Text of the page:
The Inaugural Symposium:
Democracy and Education

A panel discussion and Q&A on our inaugural theme, Democracy and Education.

Martha Minow

Carter Professor of General Jurisprudence, Harvard University Distinguished Service Professor, Harvard Law School

Martha MinowMartha Minow is the Carter Professor of General Jurisprudence at Harvard Law School, where she has taught since 1981 and served as dean between 2009 and 2017. An expert in human rights and advocacy for members of racial and religious minorities and for women, children, and persons with disabilities, she has helped to implement federal commitments for inclusive education for students with disabilities and assisted international curriculum development (through the organization, Facing History and Ourselves) for high schools on democracy and human rights.

Her writings include In Brown’s Wake: Legacies of America’s Constitutional Landmark (2010); We’re All for Equality in U.S. Schools: But What Does It Mean?, in Martha Minow, Richard A. Shweder, and Hazel Rose Markus, eds., Just Schools: Pursuing Equality in Societies of Difference (2008); Partners, Not Rivals: Privatization and the Public Good (2002); Engaging Cultural Differences: The Multicultural Challenge in Liberal Democracies (co-edited 2002); Between Vengeance and Forgiveness: Facing History After Genocide and Mass Violence (1998); Not Only for Myself: Identity, Politics, and Law (1997); Making All the Difference: Inclusion, Exclusion, and American Law (1990); and casebooks on gender and law, on civil procedure, and on family law.

She served as a law clerk for Justice Thurgood Marshall, and she is the recipient of nine honorary degrees.

Read Martha's prepared remarks (PDF)

Recommended Readings

Salamishah Tillet

Associate Professor of English and Africana Studies, University of Pennsylvania
Co-Founder, A Long Walk Home

Salamishah TilletSalamishah Tillet is an associate professor of English and Africana Studies at the University of Pennsylvania. In 2003, Salamishah and her sister, Scheherazade Tillet, co-founded A Long Walk Home, Inc., a Chicago-based nonprofit that uses art to empower young people and end violence against girls and women. She is the author of Sites of Slavery: Citizenship and Racial Democracy in the Post-Civil Rights Imagination (Duke, 2012) and is currently working on a book on civil rights icon Nina Simone. She has appeared on the BBC, CNN, MSNBC, and NPR and in Ebony and Essence; published with theatlantic.com, Chicago Tribune, The Guardian, The Nation, and Time.com; and regularly contributes to Elle and the New York Times.

Read Salamishah's prepared remarks (PDF)

Recommended Readings

Daniel Weiss

President and Chief Executive Officer, The Metropolitan Museum of Art

Daniel WeissDaniel Weiss became the fifth President of The Metropolitan Museum of Art on July 1, 2015. He served as President and Chief Operating Officer until being promoted in March of 2017 to President and Chief Executive Officer. With approximately two million objects in its collection representing more than 5,000 years of artistic achievement from around the world, seven million visitors annually, and an operating budget of $320 million, The Met is one of the largest and most diverse art museums in the world.

Previously Weiss served as the 14th President of Haverford College, the 16th President of Lafayette College, and the James B. Knapp Dean of the Zanvyl Krieger School of Arts & Sciences at Johns Hopkins University, where he also served as professor and chair of the History of Art Department. Weiss has written or edited five books and numerous articles on the art of the Middle Ages, higher education, and other topics. His work has been supported by grants from the National Endowment for the Humanities, the Andrew W. Mellon Foundation, Dumbarton Oaks Center for Byzantine Studies at Harvard University, and the Samuel H. Kress Foundation. A member of the Council on Foreign Relations, Weiss is Vice Chair of the Board of the Samuel H. Kress Foundation, a member of the Advisory Board of the Yale School of Management, and a trustee of the Library of America.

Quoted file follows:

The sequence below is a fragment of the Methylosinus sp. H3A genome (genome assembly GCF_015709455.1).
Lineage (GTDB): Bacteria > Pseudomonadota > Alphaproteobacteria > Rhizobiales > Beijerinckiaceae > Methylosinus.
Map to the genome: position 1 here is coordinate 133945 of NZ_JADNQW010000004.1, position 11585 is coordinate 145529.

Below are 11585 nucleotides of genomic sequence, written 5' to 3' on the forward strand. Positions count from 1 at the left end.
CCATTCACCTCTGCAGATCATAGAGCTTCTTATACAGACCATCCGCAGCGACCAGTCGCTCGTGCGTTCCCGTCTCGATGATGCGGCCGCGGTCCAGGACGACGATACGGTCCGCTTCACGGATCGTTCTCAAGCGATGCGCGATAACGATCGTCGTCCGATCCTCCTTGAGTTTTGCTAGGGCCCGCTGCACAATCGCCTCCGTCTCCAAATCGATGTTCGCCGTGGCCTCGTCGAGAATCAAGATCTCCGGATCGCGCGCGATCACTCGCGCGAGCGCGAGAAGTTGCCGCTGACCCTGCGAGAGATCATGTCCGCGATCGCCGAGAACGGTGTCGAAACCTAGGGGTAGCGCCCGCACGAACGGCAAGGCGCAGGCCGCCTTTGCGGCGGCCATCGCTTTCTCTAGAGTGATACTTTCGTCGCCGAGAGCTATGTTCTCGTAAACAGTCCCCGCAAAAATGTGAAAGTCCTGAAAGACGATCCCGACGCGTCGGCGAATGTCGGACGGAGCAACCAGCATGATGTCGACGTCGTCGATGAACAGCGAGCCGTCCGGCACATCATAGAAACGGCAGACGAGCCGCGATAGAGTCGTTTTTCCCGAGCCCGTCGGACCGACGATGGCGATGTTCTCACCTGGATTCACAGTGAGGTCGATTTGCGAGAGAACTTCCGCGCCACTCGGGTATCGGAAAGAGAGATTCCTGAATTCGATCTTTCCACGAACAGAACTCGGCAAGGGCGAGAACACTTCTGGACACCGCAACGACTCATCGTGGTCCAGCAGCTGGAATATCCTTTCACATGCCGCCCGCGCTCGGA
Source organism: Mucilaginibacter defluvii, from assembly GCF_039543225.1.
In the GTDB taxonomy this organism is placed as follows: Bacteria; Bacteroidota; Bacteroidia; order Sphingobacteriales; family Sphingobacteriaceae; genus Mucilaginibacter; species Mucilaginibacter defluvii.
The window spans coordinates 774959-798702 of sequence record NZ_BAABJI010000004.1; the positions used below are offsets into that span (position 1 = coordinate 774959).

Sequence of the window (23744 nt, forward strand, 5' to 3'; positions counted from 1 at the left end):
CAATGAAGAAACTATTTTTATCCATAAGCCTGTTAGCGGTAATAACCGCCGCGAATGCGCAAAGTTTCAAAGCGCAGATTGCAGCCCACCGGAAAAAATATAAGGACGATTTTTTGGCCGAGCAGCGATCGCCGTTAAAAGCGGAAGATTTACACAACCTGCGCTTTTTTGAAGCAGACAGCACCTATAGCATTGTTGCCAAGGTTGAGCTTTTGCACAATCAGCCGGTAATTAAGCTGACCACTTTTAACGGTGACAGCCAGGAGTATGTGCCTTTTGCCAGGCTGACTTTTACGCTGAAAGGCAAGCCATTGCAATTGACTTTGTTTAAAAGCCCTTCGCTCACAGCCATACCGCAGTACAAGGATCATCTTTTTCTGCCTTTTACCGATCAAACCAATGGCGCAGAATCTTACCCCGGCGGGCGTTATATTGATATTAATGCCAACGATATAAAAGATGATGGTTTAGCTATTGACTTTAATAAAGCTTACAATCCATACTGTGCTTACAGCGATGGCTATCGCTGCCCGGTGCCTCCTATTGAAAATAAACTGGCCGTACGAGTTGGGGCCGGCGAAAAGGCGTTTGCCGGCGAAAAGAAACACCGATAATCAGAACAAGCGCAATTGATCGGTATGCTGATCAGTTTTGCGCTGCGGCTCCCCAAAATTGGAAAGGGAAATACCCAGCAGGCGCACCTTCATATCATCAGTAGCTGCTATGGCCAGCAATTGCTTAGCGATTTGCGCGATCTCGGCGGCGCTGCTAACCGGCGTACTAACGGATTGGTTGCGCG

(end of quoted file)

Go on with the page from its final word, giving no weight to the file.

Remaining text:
Daniel Weiss holds an MA and PhD from Johns Hopkins University, an MBA from the Yale School of Management, and a BA from George Washington University.

Read Daniel's prepared remarks (PDF)

Recommended Reading

Gregg M. Horowitz '80

Professor of Philosophy, Pratt Institute
Trustee, Sarah Lawrence College

Gregg HorowitzGregg Horowitz ’80 is Professor of Philosophy at Pratt Institute in Brooklyn, New York. He has also taught at Vanderbilt University, the University of Chicago, and Sarah Lawrence College, and is a past winner of the Berlin Prize at the American Academy in Berlin. He writes on aesthetics and the philosophy of art, psychoanalysis, and political theory. His publications include the books Sustaining Loss: Art and Mournful Life (Stanford, 2001) and The Wake of Art: Philosophy, Criticism, and the Ends of Taste (Routledge, 1998, with Arthur C. Danto and Tom Huhn). Recent articles include “The Authority of Dreams” in The Art of Dreams: Reflections and Representations (edited by Barbara Hahn and Meike Werner, 2016), “Tradition” (Art Bulletin, 2013), “A Made-to-Order Witness: Women’s Knowledge in Vertigo” in Katalin Makkai, ed., Vertigo: Philosophers on Film (Routledge, January 2013), “The Homeopathic Image, or, Trauma, Intimacy, and Poetry” (Critical Horizons, 2010), and “A Late Adventure of the Feelings: Loss, Trauma, and the Limits of Psychoanalysis” in The Trauma Controversy: Philosophical and Interdisciplinary Dialogues (SUNY Press, 2009).